Eaglehawk – Long Gully – North Bendigo
This part of Bendigo is perfect for getting around on a bike. There’s so much within such short distances and on a bike you can take routes impossible in a car. So leave the main roads for the traffic and take the quieter routes. You’ll see your neighbourhood in a whole new light.
Get there by bike
There’s a reason they call a bike the freedom machine. For kids it’s a way to get places under their own steam – or to let off steam… For adults, riding a bike is a way to lose yourself in the moment – and feel great afterwards.
It’s cheaper than running a car, reduces emissions and you have no parking problems. Not only that, it gets the oxygen pumping around your system. You’re focused and ready for the day when you arrive – without needing two coffees to jump start your brain!
Check out our Guide to riding on roads and our video series for advice and practical tips about going by bike.
Into the CBD
Eaglehawk is less than 10 km from the centre of Bendigo – that’s about 30 minutes by bike. If you live in Long Gully or North Bendigo, it’s even closer. A number of streets run parallel to Sandhurst Road/Holmes Road/Arnold Street and Eaglehawk Road. Leave the main roads to the cars, hop on your bike and take one of the quiet routes into town. You can get right into the heart of the the city centre pedalling through Rosalind Park.
If you need to travel east-west rather than into the city centre, the Long Gully trail takes you across town on a sealed off-road path. It joins the Bendigo Creek Trail at Lake Weeroona. You can also get to the Bendigo Creek Trail (south) at Golden Square – with a short on-road trip down Inglewood Street and Specimen Hill Road (or Maple Street if you prefer a quieter option).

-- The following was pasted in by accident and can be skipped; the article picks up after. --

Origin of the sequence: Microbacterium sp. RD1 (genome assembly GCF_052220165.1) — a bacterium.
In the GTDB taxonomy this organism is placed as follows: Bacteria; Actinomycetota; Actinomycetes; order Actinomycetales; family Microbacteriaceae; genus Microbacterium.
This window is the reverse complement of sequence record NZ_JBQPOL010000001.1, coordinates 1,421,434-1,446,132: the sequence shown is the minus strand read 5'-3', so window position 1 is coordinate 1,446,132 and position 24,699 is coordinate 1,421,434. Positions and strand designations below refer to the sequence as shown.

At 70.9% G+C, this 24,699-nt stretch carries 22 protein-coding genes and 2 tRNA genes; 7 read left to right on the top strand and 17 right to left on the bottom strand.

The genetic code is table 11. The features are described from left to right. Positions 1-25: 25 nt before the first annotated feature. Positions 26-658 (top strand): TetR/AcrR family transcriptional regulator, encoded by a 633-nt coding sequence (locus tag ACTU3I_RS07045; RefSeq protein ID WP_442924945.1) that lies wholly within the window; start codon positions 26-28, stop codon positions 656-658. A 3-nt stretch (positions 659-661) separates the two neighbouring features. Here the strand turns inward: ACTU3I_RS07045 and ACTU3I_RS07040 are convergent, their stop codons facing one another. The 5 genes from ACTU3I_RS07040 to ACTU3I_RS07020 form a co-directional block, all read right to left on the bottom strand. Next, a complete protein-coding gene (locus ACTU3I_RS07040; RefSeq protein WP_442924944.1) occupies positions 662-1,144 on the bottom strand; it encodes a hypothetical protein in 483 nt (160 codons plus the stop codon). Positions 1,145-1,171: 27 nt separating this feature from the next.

You’ll have to cross some busy roads on your way into town. Take care when you are:
- crossing Eaglehawk Road in Long Gully.
The pedestrian refuge where the Long Gully Trail crosses Eaglehawk Road near the BP service station is the best place to cross.
- crossing Holdsworth Road at Wood Street in Long Gully.
There are no lights here, so take a good look before crossing.
- passing the IGA supermarket and industrial area on Wood Street in Long Gully.
This can get pretty busy with cars entering and exiting driveways.
- crossing Barnard Street.
Make use of pedestrian refuges on central islands, or the pedestrian lights near the Bendigo Croquet Club.
More places to go by bike
Think of just about any activity and this part of Bendigo has you covered – all easy to get to by bike.
Team sports include:
- football & netball
- cricket – Eaglehawk or California Gully
- croquet and bowls in Eaglehawk or North Bendigo
- baseball (the Falcons and Scots)
- table tennis
- roller derby.
For unstructured fun, check out the Long Gully BMX track, the Eaglehawk BMX race track or the jumps track at the California Gully oval. Skateboard or scooter rider? Head over to the McKern skate park in Canterbury park.
Swimming or gym? Head to the Peter Krenz Leisure Centre in Canterbury park. Or just let the kids run around and get wet at the Long Gully Splash Park.
Mountain biking or gravel riding
If you prefer an adventure on your bike, head out along the Mulga Bill Track to Lightning Hill, which is the gateway to the Whipstick forest with miles of tracks to explore.
There are play spaces scattered all over the region including the Eaglehawk play space beside Lake Neangar. Start the fun from your front gate by riding there with the kids.